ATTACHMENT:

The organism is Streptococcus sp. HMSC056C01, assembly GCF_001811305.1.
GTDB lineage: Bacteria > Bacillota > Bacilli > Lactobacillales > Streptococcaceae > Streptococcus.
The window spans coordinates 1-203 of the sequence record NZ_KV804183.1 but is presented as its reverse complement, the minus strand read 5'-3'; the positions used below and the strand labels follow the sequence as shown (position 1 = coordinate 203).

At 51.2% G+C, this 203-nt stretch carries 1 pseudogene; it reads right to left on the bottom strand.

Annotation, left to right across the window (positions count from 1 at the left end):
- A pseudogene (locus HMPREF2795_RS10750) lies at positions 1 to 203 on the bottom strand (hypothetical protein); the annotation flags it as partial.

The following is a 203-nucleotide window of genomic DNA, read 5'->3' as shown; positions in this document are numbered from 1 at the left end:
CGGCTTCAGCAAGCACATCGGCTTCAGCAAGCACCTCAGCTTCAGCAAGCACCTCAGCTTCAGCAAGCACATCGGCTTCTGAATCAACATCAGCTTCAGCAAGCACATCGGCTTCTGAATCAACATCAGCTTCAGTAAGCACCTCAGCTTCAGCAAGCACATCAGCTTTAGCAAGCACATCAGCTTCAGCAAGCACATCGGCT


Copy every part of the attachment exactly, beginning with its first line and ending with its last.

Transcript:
The organism is Streptococcus sp. HMSC056C01, assembly GCF_001811305.1.
GTDB lineage: Bacteria > Bacillota > Bacilli > Lactobacillales > Streptococcaceae > Streptococcus.
The window spans coordinates 1-203 of the sequence record NZ_KV804183.1 but is presented as its reverse complement, the minus strand read 5'-3'; the positions used below and the strand labels follow the sequence as shown (position 1 = coordinate 203).

At 51.2% G+C, this 203-nt stretch carries 1 pseudogene; it reads right to left on the bottom strand.

Annotation, left to right across the window (positions count from 1 at the left end):
- A pseudogene (locus HMPREF2795_RS10750) lies at positions 1 to 203 on the bottom strand (hypothetical protein); the annotation flags it as partial.

The following is a 203-nucleotide window of genomic DNA, read 5'->3' as shown; positions in this document are numbered from 1 at the left end:
CGGCTTCAGCAAGCACATCGGCTTCAGCAAGCACCTCAGCTTCAGCAAGCACCTCAGCTTCAGCAAGCACATCGGCTTCTGAATCAACATCAGCTTCAGCAAGCACATCGGCTTCTGAATCAACATCAGCTTCAGTAAGCACCTCAGCTTCAGCAAGCACATCAGCTTTAGCAAGCACATCAGCTTCAGCAAGCACATCGGCT